• £100m for green jobs fund 

Key quote

“We’ll make sure that Scotland’s transition to becoming a net zero nation is a just transition, making sure that people and communities are not left behind as jobs and industries change, but are able to benefit from new opportunities coming from the low carbon economy.”

What do the experts say?

“The policies put forth for this election campaign continue to be progressive, and will undoubtedly be attractive to young voters who are increasingly conscious to the climate crisis,” Dr Scott McGrane said.

“How to incentivise people to use alternative modes of transport will be an interesting challenge for the SNP moving forward with massive investment required in infrastructure for electric vehicles or bolstering the public transport offerings to be a reliable and cost-effective alternative.

In the Scottish Green’s manifesto

  • End use of single-use and non-essential plastics by 2025
  • Support development of green hydrogen
  • Invest in marine renewable energy
  • Pressure Westminster to stop support of oil and gas industry
  • Ban importation of shale and fracked gas to Scotland
  • Ensure a just transition to net-zero
  • Create international research hub at Grangemouth
  • Create low emission zones in areas breaching air quality limits
  • Frequent flyer levy, excluding domestic flights in Highlands and Islands

Key quote

“Absolutely everything we do must be focused on securing our survival, starting with the transition from oil and gas now.”

What do the experts say?

“The Scottish Greens have some excellent policies on environmental issues, but you need to scratch beneath the surface of this video and its dramatic contextualising statements to uncover them,” said Dr McGrane.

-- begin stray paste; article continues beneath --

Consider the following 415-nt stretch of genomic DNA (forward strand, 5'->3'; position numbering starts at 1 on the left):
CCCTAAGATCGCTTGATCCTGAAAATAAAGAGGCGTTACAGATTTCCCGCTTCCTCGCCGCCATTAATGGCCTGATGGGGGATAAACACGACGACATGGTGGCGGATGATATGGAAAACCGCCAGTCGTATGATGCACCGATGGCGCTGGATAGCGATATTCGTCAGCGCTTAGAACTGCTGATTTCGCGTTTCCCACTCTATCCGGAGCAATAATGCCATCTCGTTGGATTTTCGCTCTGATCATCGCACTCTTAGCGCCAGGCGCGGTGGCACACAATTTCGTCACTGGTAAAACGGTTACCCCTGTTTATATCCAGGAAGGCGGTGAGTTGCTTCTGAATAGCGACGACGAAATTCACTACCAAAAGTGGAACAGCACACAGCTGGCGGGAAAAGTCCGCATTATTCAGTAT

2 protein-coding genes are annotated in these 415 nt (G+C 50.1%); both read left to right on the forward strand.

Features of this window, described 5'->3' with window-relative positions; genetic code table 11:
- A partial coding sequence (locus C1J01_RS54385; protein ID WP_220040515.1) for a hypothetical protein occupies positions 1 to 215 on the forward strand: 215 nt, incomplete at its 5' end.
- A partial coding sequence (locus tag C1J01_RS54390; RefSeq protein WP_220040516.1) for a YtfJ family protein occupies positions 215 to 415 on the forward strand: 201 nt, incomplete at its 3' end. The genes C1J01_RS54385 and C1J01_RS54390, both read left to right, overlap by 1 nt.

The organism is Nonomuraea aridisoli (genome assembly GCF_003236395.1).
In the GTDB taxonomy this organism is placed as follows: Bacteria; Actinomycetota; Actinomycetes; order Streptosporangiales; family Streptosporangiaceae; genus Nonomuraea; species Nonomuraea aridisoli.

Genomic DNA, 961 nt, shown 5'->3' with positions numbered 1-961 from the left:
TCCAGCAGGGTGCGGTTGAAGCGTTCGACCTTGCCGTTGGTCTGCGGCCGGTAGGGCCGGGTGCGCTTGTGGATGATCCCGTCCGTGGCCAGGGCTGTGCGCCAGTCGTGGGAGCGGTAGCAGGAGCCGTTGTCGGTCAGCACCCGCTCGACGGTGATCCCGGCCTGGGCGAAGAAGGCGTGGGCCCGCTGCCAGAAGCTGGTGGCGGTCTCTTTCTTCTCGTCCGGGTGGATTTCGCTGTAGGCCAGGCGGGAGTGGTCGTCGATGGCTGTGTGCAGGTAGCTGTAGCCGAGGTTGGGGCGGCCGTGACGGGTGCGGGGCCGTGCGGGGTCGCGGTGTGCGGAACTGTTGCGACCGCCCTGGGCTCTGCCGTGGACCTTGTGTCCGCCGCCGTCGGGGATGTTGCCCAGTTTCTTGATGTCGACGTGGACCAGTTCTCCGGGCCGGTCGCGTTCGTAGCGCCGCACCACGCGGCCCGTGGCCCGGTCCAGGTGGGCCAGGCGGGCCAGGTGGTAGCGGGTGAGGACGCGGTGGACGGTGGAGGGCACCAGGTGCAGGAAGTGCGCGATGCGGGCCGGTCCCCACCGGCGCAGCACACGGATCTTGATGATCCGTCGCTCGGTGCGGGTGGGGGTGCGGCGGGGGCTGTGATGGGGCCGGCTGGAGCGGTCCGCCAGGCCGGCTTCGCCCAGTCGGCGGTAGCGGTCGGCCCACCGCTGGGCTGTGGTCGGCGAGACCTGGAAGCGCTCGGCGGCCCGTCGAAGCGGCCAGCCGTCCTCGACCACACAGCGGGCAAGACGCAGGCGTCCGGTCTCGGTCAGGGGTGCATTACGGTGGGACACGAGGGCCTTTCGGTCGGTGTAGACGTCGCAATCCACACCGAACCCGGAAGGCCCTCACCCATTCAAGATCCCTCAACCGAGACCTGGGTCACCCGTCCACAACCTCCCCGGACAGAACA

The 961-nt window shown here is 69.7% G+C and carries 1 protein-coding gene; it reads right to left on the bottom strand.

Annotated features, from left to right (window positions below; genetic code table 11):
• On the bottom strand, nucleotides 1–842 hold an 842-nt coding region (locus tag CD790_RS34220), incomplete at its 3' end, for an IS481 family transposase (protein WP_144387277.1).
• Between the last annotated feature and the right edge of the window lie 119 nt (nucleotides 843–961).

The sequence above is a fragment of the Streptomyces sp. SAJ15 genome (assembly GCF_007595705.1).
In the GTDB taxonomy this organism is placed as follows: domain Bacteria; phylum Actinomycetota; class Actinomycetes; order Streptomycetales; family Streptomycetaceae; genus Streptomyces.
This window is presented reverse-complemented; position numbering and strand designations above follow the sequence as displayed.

“For example: phasing out single use and non-essential plastics by 2025, investment in marine renewables, introducing a just transition for key fossil-fuel sites (Grangemouth and Mossmorran) that can provide retraining for critical workers at both of these sites, introduction of low emission zones in key urban centres where air quality limits are frequently breached. The restoration of peatlands and forests provide a route-map for large-scale carbon sequestration that can significantly contribute to achieving net zero while restoring ecosystem integrity in parts of rural Scotland.

“It’s unsurprising to see the Scottish Greens double down on the significance of green issues within this election, highlighting both global and local issues associated with the ongoing climate crisis.

In the Scottish Liberal Democrats’ manifesto

  • Double efforts to end fuel poverty
  • More investment into skilling to ensure just transition to net-zero
  • New national parks and woodlands
  • Introduce frequent flyer levy, including exemptions for Highlands and Islands flyers
  • Restore peatlands
  • Enhance energy efficiency and reduce carbon footprints of older homes

Key quote

“We will use hydrogen technologies to heat homes and power public transport. We will open more railway lines and instal a network of charging points.”

What do the experts say?

“While the pledge from the Liberal Democrats is a little light on details, they make some of the correct noises,” Dr McGrane said.

“Their commitment to opening more railway lines may yield some benefit to remote or rural towns or villages, but rather than focusing on opening new lines, electrifying the existing network will have a great impact on the environment. Installing a network of charging points is essential to incentivise the uptake of electric vehicles and dissuade large elements of the population from continued reliance of diesel or petrol vehicles.”

In the Scottish Conservatives’ manifesto

  • Restore peatland to 20,000 hectares by 2024-25
  • Create third national park for Scotland in Galloway
  • £25 million to remove pollution such as plastic from the ocean